Reflection of the Researcher

Figure 1: “Kindergarden is fun” (Woodleywonderworks, 2008)

Reading and Discussion Reflection 2

One of my favorite college courses at UVa-Wise was Rhetorical Criticism, which I took as a core requirement for my major in Communication Studies. In the course, we studied different theories and applied those theories to analyze public messages. When I read Grace Enriquez’s (2006) article, “The Reader Speaks Out: Adolescent Reflections about Controversial Young Adult Literature,” I couldn’t help but think back to principles of rhetorical criticism.

In Making Sense of Messages: A Critical Apprenticeship in Rhetorical Criticism, Mark Stoner and Sally Perkins (2005) explain that “while critical theorists seek to dismantle the distortions of knowledge that stem from ideology, they also recognize the role that language, media, and other types of visual representations play in the creation of ideology” (p. 240). In other words, people and things are what people believe that they are, but that belief is cultivated through the associations that individuals ascribe to concepts throughout their lives.

Critical theory teaches people to think about what their beliefs promote and what they censor, so the theory has a direct connection to the idea of book censorship. In the specific case of the assertions of Grace Enriquez’s (2006) study, critical theory reveals several important ideas behind the participants responses in the study. The opinions of the students in the study are directly influenced by their social and educational environments. To illustrate, Enriquez (2006) writes that “By middle school, students are quite conscious of what they should and should not do in a school setting…Students readily identify on their own and agreed upon which topics evoke controversy: drug use, profanity, racism, violence, religion, and sexual content” (p. 18). The students learned appropriate behaviors from their local school systems; they came to assess topics and literature based on ideas that were taught to them.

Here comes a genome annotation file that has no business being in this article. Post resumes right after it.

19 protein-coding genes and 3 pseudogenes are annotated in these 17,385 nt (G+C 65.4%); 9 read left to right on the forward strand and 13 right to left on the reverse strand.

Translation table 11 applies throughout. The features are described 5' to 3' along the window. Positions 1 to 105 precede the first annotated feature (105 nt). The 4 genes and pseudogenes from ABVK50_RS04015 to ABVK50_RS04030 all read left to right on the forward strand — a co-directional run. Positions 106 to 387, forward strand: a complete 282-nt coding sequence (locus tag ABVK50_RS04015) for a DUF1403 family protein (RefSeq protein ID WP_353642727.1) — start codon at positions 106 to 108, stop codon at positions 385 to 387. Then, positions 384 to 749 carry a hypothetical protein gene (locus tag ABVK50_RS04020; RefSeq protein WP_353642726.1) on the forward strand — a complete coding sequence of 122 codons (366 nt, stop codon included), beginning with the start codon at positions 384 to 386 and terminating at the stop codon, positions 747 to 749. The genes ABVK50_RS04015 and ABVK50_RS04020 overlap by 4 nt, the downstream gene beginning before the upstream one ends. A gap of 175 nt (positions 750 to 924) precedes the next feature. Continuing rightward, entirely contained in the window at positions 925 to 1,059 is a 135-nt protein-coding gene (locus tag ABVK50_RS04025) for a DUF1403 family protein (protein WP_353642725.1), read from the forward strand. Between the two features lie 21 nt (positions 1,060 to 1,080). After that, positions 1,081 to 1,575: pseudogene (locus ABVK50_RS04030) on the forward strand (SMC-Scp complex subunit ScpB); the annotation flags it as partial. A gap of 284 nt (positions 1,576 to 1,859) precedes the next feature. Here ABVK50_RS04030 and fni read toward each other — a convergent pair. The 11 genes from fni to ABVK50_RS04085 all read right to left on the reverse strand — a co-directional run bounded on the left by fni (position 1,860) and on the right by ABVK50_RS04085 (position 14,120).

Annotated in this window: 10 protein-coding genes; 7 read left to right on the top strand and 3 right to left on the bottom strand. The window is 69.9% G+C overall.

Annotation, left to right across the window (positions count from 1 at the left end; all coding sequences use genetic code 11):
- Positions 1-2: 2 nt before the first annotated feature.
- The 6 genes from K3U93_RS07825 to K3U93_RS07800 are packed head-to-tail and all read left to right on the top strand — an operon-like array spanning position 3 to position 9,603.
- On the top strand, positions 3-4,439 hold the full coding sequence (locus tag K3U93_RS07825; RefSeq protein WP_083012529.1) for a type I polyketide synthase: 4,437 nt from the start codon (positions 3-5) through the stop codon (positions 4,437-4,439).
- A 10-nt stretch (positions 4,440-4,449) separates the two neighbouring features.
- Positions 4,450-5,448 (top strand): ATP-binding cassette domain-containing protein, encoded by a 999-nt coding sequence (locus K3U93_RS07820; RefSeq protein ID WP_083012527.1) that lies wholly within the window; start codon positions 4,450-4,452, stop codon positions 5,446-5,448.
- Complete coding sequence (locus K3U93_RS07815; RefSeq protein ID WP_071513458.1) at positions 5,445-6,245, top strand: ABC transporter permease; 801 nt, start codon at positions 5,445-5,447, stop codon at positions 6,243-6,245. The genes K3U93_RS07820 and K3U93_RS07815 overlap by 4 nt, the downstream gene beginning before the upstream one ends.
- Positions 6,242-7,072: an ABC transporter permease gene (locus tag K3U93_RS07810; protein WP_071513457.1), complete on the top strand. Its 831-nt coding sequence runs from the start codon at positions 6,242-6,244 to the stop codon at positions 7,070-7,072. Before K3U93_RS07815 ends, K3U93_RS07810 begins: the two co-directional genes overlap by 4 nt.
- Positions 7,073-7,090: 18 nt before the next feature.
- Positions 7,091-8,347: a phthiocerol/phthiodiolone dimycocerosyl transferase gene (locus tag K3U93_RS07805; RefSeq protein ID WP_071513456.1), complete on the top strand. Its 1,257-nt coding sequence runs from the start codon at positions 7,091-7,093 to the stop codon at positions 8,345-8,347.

I think it’s extremely interesting and important to realize the internalization of censorship— the idea that while censorship is often viewed as an external and formalized process, it is rooted in human teaching and beliefs, which serves to explain why censorship cases can be complex and emotion-laden. Challenging books is about more than challenging words on a page; it’s a challenge against dimensions of humanity. For that reason, realizing the role that education plays in promoting AND breaking patterns of literary censorship is essential to examining cases of censorship, especially in school systems.

Considering critical theory and the observations of Grace Enriquez (2006) ultimately changed the way I viewed my own research case. When I initially approached the research, I wanted to segment the different aspects of the challenges and had the tendency to view the different sides of the challenge as separate from one another. However, reflecting upon the article led me to realize that the different viewpoints in the literary challenge are fundamentally linked to one another. They are both sides of human expression, and both sides inherently promote and censor ideologies. With this realization, I decided that I wanted to show a more complex view of each of the major viewpoints in the censorship case, and as a result, I decided to divide the section of my website that displays the case into pages that focus on exploring and understanding each perspective of the case, which I believe will lead to a deeper interpretation and more thorough analysis of the context and events in my chosen case.


Enriquez, G. (2006). The reader speaks out: Adolescent reflections about controversial young adult literature. The ALAN Review, 33(2), 16-23. doi:10.21061/alan.v33i2.a.3

Stoner, M., & Perkins, S. (2005). Making sense of messages: A critical apprenticeship in rhetorical criticism. Boston, NY: Houghton Mifflin Company.

Woodleywonderworks. (2008, October 02). Kindergarten is fun. Retrieved February 25, 2019, from


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